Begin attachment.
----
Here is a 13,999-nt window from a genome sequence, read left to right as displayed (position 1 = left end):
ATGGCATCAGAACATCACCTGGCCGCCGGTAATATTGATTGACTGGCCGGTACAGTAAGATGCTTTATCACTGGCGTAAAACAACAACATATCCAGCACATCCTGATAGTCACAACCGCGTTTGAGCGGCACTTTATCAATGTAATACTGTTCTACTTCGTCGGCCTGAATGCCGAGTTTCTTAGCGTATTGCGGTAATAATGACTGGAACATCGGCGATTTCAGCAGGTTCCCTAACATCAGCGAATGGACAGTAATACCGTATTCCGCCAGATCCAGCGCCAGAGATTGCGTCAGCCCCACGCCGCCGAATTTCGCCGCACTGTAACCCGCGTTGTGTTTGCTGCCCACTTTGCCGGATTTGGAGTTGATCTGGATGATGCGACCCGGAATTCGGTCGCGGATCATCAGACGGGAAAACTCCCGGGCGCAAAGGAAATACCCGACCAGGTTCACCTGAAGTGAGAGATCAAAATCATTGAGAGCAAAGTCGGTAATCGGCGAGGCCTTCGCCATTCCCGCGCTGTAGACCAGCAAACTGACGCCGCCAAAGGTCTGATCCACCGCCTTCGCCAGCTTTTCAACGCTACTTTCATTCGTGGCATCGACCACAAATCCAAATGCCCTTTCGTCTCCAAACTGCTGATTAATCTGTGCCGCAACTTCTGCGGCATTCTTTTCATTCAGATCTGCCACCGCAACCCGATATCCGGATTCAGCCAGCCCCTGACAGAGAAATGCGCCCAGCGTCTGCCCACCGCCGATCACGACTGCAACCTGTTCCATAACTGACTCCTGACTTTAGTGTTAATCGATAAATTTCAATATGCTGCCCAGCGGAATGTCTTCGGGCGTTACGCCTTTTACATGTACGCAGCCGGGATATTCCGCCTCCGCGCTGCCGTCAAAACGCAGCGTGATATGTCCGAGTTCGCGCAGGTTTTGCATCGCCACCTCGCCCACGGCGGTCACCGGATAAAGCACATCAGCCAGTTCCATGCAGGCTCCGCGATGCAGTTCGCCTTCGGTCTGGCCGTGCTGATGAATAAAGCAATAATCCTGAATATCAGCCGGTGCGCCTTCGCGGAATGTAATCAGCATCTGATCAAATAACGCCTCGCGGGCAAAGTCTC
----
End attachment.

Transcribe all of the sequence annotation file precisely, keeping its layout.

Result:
Here is a 13,999-nt window from a genome sequence, read left to right as displayed (position 1 = left end):
ATGGCATCAGAACATCACCTGGCCGCCGGTAATATTGATTGACTGGCCGGTACAGTAAGATGCTTTATCACTGGCGTAAAACAACAACATATCCAGCACATCCTGATAGTCACAACCGCGTTTGAGCGGCACTTTATCAATGTAATACTGTTCTACTTCGTCGGCCTGAATGCCGAGTTTCTTAGCGTATTGCGGTAATAATGACTGGAACATCGGCGATTTCAGCAGGTTCCCTAACATCAGCGAATGGACAGTAATACCGTATTCCGCCAGATCCAGCGCCAGAGATTGCGTCAGCCCCACGCCGCCGAATTTCGCCGCACTGTAACCCGCGTTGTGTTTGCTGCCCACTTTGCCGGATTTGGAGTTGATCTGGATGATGCGACCCGGAATTCGGTCGCGGATCATCAGACGGGAAAACTCCCGGGCGCAAAGGAAATACCCGACCAGGTTCACCTGAAGTGAGAGATCAAAATCATTGAGAGCAAAGTCGGTAATCGGCGAGGCCTTCGCCATTCCCGCGCTGTAGACCAGCAAACTGACGCCGCCAAAGGTCTGATCCACCGCCTTCGCCAGCTTTTCAACGCTACTTTCATTCGTGGCATCGACCACAAATCCAAATGCCCTTTCGTCTCCAAACTGCTGATTAATCTGTGCCGCAACTTCTGCGGCATTCTTTTCATTCAGATCTGCCACCGCAACCCGATATCCGGATTCAGCCAGCCCCTGACAGAGAAATGCGCCCAGCGTCTGCCCACCGCCGATCACGACTGCAACCTGTTCCATAACTGACTCCTGACTTTAGTGTTAATCGATAAATTTCAATATGCTGCCCAGCGGAATGTCTTCGGGCGTTACGCCTTTTACATGTACGCAGCCGGGATATTCCGCCTCCGCGCTGCCGTCAAAACGCAGCGTGATATGTCCGAGTTCGCGCAGGTTTTGCATCGCCACCTCGCCCACGGCGGTCACCGGATAAAGCACATCAGCCAGTTCCATGCAGGCTCCGCGATGCAGTTCGCCTTCGGTCTGGCCGTGCTGATGAATAAAGCAATAATCCTGAATATCAGCCGGTGCGCCTTCGCGGAATGTAATCAGCATCTGATCAAATAACGCCTCGCGGGCAAAGTCTC